The Vacancy Details text reads that 'The application must also include, in addition to the letter of application, a CV and a sample of written work'. To clarify, this means that you need to upload:

- a letter of application (sometimes called a 'cover letter')

- your CV

- a writing sample

The Application Checklist also provides a link to a Supporting Statement, where you have a maximum of 2,000 Characters, including spaces, to 'state your reasons for applying and why you believe you meet the person specification set out in the further particulars'.

The letter of application would be the opportunity to expand on what you can offer CAS and the School. It would certainly be worth reflecting on the nature of our call for the post(s) you are applying for so that you can clearly show that you meet the criteria. The letter of application can be two or three pages in length, or even longer, but do try to also show your concise writing skills.

You can find advice online about how to write a cover letter. Do be wary of advice aimed (for example) towards a US market, where the assumptions and requirements may be very different.

Any text about what you plan to do as a lecturer will probably seem more realistic if there is already some sort of track record that shows delivery. If you've just finished your PhD, we'll of course take this into account and not expect you to have published a monograph, for example, or to have taught huge classes. But you should be able to show potential to publish material from your PhD, and have plenty of ideas about what your research experience can bring to being a lecturer in the Centre of African Studies.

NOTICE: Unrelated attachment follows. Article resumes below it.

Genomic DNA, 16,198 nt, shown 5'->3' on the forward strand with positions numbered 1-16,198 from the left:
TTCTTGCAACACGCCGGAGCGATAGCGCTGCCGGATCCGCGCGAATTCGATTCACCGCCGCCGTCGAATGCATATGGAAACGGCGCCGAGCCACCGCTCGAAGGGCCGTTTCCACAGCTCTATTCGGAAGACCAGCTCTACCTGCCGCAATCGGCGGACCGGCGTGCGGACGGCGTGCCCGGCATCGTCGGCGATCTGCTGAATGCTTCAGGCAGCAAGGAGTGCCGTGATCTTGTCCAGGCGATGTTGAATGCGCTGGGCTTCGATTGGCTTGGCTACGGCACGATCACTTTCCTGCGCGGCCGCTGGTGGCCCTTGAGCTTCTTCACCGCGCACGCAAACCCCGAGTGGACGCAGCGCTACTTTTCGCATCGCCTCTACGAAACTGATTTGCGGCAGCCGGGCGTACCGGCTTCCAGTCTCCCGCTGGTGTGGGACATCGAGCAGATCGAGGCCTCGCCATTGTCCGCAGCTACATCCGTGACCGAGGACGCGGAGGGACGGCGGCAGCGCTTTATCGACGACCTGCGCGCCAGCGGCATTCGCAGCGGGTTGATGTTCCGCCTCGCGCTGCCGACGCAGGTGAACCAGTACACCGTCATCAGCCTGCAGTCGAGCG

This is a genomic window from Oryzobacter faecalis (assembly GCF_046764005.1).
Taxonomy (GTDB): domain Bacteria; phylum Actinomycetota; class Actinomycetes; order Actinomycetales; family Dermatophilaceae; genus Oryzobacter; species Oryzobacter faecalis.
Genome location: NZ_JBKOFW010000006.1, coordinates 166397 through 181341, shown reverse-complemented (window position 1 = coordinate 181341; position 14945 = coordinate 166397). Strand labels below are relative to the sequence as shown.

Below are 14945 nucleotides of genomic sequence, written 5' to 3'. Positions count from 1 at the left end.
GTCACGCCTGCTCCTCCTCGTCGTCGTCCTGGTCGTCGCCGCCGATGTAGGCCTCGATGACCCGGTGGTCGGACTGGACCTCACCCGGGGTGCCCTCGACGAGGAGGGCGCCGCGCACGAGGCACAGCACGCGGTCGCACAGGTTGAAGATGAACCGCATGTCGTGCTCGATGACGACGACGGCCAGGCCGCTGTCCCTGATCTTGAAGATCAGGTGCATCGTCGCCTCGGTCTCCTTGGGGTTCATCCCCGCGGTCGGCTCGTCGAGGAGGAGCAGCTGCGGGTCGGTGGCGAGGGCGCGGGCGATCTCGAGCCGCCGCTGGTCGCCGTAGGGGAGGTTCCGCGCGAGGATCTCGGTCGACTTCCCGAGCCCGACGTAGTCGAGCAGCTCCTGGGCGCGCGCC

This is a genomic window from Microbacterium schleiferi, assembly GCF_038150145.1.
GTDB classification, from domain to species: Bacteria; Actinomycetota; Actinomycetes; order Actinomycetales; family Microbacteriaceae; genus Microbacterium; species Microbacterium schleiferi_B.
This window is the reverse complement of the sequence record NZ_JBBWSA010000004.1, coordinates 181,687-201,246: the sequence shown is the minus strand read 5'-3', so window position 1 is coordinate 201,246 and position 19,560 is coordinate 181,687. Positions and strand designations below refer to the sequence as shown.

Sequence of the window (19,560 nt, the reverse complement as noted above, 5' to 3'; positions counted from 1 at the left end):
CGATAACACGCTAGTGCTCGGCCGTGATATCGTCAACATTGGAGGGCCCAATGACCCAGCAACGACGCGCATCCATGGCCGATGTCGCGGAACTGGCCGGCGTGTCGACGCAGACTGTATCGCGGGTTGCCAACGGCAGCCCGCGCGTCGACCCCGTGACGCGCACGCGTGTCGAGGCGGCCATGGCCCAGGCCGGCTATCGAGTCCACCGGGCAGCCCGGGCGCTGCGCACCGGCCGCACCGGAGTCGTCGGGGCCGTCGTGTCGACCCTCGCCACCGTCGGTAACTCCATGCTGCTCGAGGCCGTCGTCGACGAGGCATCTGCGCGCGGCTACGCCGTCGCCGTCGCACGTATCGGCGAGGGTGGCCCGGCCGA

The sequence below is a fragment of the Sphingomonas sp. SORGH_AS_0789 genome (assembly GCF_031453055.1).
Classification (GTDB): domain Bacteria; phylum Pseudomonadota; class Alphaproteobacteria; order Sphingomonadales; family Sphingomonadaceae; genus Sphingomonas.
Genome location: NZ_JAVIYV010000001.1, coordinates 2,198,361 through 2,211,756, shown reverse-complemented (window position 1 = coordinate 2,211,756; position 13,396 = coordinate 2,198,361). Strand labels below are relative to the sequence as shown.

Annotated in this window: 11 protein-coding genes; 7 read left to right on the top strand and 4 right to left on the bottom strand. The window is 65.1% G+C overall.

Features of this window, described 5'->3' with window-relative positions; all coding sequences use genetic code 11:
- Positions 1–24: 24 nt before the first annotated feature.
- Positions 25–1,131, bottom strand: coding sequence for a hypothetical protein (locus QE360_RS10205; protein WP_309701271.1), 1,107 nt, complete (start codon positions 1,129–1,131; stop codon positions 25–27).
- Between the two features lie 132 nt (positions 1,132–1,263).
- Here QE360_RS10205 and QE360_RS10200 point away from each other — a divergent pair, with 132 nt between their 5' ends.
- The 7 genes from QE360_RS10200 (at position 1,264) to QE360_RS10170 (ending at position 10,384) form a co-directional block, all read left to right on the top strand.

What does the Centre of African Studies 'feel like' as a lecturer?

The Centre of African Studies is a fun and vibrant place with many gifted scholars. We are research active, and aim to bring our enthusiasm for research to our students. Students based in the Centre are all postgraduates, either at Masters level or working on a PhD, and we also teach some key undergraduate courses. You might think about how you would contribute in this context.

Our teaching takes place in two ten-week semesters: September to December, and January to March. From April until August our Masters students work on their dissertations, which involves supervision and then marking. During the academic year, our doctoral students are either preparing for fieldwork, conducting fieldwork, or writing up.

In very rough terms, the breakdown of tasks as a lecturer in the Centre is approximately 35% teaching, 35% research, and 30% administration; although this changes depending on the stage of the academic year, and on whether you are working on an externally-funded research project.

If you have any further questions that are not answered in the Vacancy Details text, please contact Hazel.Gray@ed.ac.uk (+44 (0)131 651 5534, until 31 August) or Thomas.Molony@ed.ac.uk (+44 (0)131 650 6976, 1 September to 11 September).

If you do apply, you will be notified by email whether you have been shortlisted for interview or not. If you are invited for an interview, definitely pick up the phone and give me a call!

Best,

Tom Molony

Director, Centre of African Studies, University of Edinburgh 

Freshers 2013